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Thursday, November 09, 2006

Should Money Help to Guide Monetary Policy?

Jean-Claude Trichet, president of the European Central Bank, argues that money should play a role in monetary policy:

Money’s vital role in monetary policy, by Jean-Claude Trichet, Commentary, Financial Times: ...Over the next two days, the European Central Bank will host a conference to discuss the role of money in monetary policymaking. At present, the dominant academic view seems to be that monetary aggregates should have no part in monetary policy decisions. ... I do not share this view. ...

Do not mistake me for a monetary Luddite: I have immense appreciation for the intellectual elegance and sophistication of modern monetary policy models that leave no room for money. In many respects, I fully agree with their implications regarding the benefits of price stability, the crucial importance of central bank credibility, the advantages of pursuing a clear and predictable policy and the centrality of private inflation expectations. ... These ... considerations have ... strongly influenced the design of the ECB’s policy framework. Yet, I cannot dispel my doubts that a model of monetary policy that includes no role for money is incomplete in some important respects.

Academic research is starting to address some of these shortcomings. By introducing financial markets, informational asymmetries and transaction costs into the benchmark model, money and credit developments are given a role in determining macroeconomic outcomes. Moreover, empirical literature has emerged suggesting that monetary developments may be associated with asset price dynamics.

More fundamentally, the European experience – both before and after the introduction of the euro – suggests that assigning an important role to money in monetary policy deliberations and communication has, in practice, helped to serve precisely those principles that modern monetary policy literature holds dear. To take just two examples: I am convinced that an important role for money helps to give the policy discussion an appropriate medium- to longer-term orientation. ... Equally, in our own recent experience, when the economic analysis is complex and its conclusions uncertain, cross-checks with the monetary analysis have proved extremely useful. ...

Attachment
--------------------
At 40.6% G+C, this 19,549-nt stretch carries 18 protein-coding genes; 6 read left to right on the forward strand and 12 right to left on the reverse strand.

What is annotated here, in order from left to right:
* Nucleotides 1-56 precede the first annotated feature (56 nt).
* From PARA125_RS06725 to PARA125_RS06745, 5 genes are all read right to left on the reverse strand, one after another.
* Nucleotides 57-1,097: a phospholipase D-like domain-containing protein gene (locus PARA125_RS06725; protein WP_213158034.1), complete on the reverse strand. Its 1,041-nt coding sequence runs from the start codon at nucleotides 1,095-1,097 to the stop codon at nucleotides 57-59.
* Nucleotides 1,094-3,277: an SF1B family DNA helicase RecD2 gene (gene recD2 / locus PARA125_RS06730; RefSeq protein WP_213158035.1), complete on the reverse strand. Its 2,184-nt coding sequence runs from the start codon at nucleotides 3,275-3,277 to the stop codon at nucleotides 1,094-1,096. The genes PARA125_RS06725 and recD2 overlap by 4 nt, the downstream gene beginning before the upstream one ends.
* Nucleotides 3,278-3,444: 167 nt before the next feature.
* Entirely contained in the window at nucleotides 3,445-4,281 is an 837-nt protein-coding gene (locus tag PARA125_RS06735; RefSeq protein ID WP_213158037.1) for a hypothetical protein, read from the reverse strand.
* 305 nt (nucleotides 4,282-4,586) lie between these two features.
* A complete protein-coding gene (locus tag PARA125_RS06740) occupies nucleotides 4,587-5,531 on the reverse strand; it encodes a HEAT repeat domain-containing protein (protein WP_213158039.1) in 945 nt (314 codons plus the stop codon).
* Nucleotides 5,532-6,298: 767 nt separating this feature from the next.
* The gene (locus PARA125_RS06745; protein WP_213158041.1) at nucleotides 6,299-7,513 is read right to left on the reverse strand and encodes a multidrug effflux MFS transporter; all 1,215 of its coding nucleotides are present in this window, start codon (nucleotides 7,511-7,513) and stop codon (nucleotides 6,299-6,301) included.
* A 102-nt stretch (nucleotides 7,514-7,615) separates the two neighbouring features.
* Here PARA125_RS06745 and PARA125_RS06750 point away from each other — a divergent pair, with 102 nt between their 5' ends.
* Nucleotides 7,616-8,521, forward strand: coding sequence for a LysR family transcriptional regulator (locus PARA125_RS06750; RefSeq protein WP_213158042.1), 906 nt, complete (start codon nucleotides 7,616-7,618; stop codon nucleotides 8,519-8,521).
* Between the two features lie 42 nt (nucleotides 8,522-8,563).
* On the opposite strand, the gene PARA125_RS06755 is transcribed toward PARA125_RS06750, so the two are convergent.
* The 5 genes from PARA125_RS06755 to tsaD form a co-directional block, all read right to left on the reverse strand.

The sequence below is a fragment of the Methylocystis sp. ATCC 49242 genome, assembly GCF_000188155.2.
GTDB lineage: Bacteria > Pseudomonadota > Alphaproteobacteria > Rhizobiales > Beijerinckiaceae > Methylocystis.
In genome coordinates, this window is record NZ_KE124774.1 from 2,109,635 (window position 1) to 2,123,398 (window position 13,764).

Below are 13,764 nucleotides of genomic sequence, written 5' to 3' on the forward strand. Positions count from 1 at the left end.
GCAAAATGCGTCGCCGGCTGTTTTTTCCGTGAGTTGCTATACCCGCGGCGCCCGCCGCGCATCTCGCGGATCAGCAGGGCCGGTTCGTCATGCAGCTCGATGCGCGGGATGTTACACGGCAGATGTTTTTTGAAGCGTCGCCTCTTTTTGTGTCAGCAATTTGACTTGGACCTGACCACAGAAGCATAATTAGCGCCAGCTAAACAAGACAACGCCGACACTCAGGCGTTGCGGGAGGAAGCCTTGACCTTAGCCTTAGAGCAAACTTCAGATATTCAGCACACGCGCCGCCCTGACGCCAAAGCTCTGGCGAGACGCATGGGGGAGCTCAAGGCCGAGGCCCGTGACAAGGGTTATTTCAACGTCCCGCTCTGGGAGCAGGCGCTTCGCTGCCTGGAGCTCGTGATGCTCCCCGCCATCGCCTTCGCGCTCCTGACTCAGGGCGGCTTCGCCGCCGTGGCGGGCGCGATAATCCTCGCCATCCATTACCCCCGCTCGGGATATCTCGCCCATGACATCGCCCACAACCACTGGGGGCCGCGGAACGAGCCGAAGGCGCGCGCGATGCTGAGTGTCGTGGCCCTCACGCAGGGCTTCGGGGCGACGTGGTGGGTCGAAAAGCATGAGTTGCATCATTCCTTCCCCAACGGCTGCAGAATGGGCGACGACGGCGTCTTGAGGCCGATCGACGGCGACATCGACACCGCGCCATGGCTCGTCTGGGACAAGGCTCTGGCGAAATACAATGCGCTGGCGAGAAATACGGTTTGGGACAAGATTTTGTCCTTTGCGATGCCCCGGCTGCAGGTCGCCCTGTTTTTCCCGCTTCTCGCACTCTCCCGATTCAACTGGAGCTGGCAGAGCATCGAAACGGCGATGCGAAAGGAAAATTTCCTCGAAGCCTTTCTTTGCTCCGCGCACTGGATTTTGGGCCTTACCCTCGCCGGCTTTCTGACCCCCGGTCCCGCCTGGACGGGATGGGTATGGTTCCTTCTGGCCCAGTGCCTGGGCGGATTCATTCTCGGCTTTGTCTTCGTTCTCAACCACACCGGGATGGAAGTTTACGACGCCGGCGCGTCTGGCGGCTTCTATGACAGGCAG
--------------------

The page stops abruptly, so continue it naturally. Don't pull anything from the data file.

Monetary policy ... research may offer some lessons for a better understanding of our own decision-making process. In monetary policy, the fact that the pooling of experience and diversity of points of view are deemed essential for reaching the right decision is illustrated by the use of collegial decision-making in all main central banks. Similarly, a pillar based on monetary analysis calls for central banks to consider the outcome of their decisions within a longer-term context; to take due account of past experience and insights accumulated over time; and not to follow too slavishly the latest analytical techniques. Monetary analysis was central to the strategies of the most successful European central banks before the euro ... This legacy cannot be disregarded lightly. Rather, we should strive to use the new and more sophisticated techniques that are being developed to enhance and complement the principles underlying our past successes. ...

This topic has been covered here many times. As I've noted before, my mind is open on this, but even measuring monetary aggregates accurately is problematic so I would not assign them much weight in the decision making process:

    Posted by on Thursday, November 9, 2006 at 02:10 AM in Economics, Monetary Policy | Permalink  TrackBack (1)  Comments (6)


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